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Infectious Disease - Hepatitis B

Infectious Disease - Hepatitis B

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Published by Bridget M Mackyeon

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Published by: Bridget M Mackyeon on Oct 06, 2011
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INFECTIOUS DISEASE 1
Infectious DiseaseHCA 24014 August 2011
 
INFECTIOUS DISEASE 2
Hepatitis BHepatitis B is a serious liver infection caused by the hepatitis B virus (HBV). For somepeople, hepatitis B infection becomes chronic, leading to liver failure, liver cancer, or cirrhosis
 — 
a condition that causes permanent scarring of the liver. Most people infected with hepatitis Bas adults recover fully, even if their signs and symptoms are severe. Infants and children aremuch more likely to develop a chronic hepatitis B infection. Although no cure exists for hepatitisB, a vaccine can prevent the disease (Mayo Foundation for medical Education and Research,2011). Hepatitis B infection may be either short-lived (acute hepatitis B) or long lasting (chronichepatitis B).Acute hepatitis B infection lasts less than six months. If the disease is acute, your immunesystem is usually able to clear the virus from your body, and you should recover completelywithin a few months. Most people who acquire hepatitis B as adults have an acute infection.Chronic hepatitis B infection lasts six months or longer. When your immune system can't fightoff the virus, hepatitis B infection may become life long, possibly leading to serious illnessessuch as cirrhosis and liver cancer. Most infants infected with HBV at birth and many childreninfected between 1 and 5 years of age become chronically infected. Chronic infection may goundetected for decades until a person becomes seriously ill from liver disease (Mayo Foundationfor medical Education and Research, 2011).Hepatitis B infection can be spread through having contact with blood, semen, vaginalfluids, and other body fluids of someone who already has a hepatitis B infection or duringchildbirth (PubMed Health, 2010). Common ways HBV is transmitted include sexual contact,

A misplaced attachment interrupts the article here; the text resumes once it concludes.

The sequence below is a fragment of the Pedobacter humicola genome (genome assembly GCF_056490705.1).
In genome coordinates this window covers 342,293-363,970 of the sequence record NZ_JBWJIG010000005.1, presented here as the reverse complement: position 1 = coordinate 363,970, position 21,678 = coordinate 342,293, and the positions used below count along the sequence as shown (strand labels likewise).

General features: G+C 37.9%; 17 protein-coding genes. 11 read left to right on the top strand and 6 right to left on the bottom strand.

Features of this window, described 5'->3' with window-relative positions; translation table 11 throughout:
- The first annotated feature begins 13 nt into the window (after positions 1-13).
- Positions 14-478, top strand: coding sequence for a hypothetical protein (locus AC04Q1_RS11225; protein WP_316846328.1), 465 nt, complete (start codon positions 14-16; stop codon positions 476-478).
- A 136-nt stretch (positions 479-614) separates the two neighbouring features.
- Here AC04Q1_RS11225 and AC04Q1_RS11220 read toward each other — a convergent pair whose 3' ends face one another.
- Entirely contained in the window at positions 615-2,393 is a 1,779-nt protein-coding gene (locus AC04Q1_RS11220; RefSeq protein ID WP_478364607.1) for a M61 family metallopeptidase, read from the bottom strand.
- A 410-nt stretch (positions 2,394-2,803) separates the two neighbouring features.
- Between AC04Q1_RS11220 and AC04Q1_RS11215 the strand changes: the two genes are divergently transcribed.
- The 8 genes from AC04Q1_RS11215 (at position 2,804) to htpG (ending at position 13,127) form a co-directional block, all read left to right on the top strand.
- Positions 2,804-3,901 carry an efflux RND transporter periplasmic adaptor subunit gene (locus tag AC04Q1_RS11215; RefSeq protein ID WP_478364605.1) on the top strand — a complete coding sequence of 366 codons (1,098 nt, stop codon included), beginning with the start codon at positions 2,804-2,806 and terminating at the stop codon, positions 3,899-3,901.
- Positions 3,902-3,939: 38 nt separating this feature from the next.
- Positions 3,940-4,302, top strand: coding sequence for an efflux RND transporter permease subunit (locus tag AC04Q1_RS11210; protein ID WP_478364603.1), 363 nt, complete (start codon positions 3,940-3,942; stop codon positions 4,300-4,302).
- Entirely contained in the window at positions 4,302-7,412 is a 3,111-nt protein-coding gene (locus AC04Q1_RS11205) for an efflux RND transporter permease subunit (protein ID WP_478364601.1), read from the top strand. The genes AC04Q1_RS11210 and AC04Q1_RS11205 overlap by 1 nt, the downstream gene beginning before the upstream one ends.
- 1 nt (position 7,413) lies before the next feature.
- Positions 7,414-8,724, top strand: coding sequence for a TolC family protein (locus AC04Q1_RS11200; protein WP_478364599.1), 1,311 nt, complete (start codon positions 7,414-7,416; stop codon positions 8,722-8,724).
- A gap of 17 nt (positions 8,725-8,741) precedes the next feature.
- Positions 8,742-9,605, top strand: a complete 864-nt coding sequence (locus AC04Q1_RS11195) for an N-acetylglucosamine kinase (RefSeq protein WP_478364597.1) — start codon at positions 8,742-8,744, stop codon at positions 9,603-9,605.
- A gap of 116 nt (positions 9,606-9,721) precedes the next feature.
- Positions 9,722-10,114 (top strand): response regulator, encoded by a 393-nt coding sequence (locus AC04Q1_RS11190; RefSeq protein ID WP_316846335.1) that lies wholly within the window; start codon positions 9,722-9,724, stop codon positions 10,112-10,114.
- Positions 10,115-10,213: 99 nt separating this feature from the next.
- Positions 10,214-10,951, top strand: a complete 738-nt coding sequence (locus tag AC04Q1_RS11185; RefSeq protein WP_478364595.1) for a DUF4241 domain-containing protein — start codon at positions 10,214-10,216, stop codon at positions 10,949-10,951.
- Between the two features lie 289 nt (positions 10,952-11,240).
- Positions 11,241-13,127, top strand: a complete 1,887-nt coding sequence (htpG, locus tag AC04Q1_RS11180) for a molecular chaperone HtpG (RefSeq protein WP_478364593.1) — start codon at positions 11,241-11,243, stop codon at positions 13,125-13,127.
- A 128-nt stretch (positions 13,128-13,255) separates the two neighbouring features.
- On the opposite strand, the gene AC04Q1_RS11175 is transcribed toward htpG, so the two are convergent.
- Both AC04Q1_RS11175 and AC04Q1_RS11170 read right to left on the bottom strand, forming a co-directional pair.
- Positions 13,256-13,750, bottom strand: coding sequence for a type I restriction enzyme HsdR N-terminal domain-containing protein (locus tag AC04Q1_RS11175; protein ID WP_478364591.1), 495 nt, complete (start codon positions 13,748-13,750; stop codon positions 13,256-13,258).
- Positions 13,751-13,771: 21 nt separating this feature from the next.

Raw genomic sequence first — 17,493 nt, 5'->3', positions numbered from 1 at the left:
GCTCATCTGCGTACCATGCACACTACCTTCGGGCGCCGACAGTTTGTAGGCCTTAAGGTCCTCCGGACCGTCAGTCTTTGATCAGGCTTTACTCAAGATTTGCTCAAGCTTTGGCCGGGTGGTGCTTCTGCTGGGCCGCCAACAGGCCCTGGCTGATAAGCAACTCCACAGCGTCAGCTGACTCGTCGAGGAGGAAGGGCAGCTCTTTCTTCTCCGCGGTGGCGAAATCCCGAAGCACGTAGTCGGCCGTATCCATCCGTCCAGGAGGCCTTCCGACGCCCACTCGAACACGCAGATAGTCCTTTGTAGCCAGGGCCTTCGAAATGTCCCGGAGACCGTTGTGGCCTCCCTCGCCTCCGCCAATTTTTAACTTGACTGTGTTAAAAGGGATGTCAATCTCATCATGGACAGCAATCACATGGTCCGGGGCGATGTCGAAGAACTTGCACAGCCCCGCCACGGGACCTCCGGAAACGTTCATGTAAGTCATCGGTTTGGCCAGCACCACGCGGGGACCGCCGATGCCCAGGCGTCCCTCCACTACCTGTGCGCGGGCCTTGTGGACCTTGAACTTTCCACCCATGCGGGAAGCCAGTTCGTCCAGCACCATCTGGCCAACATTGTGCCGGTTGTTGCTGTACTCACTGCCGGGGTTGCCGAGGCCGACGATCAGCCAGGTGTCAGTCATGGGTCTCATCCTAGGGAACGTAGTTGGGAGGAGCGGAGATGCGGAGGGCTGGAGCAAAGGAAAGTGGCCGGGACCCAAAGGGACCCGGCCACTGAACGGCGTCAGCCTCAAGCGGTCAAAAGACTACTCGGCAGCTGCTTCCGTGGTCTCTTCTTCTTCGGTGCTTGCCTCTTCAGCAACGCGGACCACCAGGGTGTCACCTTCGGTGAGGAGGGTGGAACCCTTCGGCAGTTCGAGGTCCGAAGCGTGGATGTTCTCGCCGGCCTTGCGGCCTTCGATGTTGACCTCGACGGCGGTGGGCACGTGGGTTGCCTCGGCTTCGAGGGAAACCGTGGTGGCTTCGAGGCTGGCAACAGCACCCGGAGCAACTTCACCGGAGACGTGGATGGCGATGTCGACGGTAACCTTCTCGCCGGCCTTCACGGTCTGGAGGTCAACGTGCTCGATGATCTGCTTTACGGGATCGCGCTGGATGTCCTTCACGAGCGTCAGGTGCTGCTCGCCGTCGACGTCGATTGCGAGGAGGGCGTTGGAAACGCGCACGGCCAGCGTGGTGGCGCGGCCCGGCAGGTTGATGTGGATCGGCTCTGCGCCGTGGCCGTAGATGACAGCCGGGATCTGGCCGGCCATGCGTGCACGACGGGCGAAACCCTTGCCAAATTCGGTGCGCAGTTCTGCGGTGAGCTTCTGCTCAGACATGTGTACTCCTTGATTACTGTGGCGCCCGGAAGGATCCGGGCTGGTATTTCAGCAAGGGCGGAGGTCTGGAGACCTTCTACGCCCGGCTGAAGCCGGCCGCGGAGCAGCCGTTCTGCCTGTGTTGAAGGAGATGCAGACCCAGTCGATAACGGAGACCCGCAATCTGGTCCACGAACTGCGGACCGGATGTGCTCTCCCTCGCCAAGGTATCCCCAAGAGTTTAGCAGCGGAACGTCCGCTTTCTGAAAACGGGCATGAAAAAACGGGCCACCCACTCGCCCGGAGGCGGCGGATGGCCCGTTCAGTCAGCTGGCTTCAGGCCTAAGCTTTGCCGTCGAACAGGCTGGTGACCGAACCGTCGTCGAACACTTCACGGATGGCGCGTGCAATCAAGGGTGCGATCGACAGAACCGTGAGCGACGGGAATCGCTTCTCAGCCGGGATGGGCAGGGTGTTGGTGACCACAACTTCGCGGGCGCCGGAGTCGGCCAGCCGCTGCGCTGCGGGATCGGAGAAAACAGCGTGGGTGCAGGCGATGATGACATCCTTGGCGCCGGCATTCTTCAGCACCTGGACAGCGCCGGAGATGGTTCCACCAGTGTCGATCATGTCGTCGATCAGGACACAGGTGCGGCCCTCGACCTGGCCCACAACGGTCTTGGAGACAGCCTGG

INFECTIOUS DISEASE 3
sharing needles, accidental needle sticks, and childbirth. One may become infected if one hasunprotected sexual contact with an infected partner whose blood, saliva, semen or vaginal
secretions enter one’s body. HBV is easily transmitted throug
h needles and syringescontaminated with infected blood. Sharing intravenous (IV) drug paraphernalia puts one at highrisk of hepatitis B. Hepatitis B is a concern for health care workers and anyone else who comesin contact with human blood. Pregnant women infected with HBV can pass the virus to theirbabies during childbirth (Mayo Foundation for medical Education and Research, 2011). Most of the damage from the hepatitis B virus occurs because of the way the body respondsto the infection. When the body
’s immune system detects the infection, it sends out special cells
to fight it off. The disease fighting cells, however, can lead to liver inflammation (PubMedHealth, 2010). Albumin level, liver function, and prothrombin time tests are done to identify andmonitor liver damage from hepatitis B. Antibody to HBsAg (Anti- HBs), Antibody to hepatitis Bcore antigen (Anti-HBc), Hepatitis B surface antigen (HBsAg), and Hepatitis E surface antigen(HBeAg) tests are done to diagnose and monitor people with hepatitis B. Patients with chronichepatitis will need ongoing blood tests to monitor their status.If 
one’s doctor determines one’s
hepatitis B infection is acute
 — 
meaning it is short-livedand will go away on its own
 — 
one may not need treatment.
Instead, one’
s doctor will work toreduce any signs and symptoms one experience
s while one’s
body fights the infe
ction. One’s
 doctor may recommend follow-up blood tests to m
ake sure the virus has left one’s
body. If onehas been diagnosed with chronic hepa
titis B infection, one’s doctor may recommend antiviral
medications or a liver transplant. Antiviral medications help fight the virus and slow its ability to

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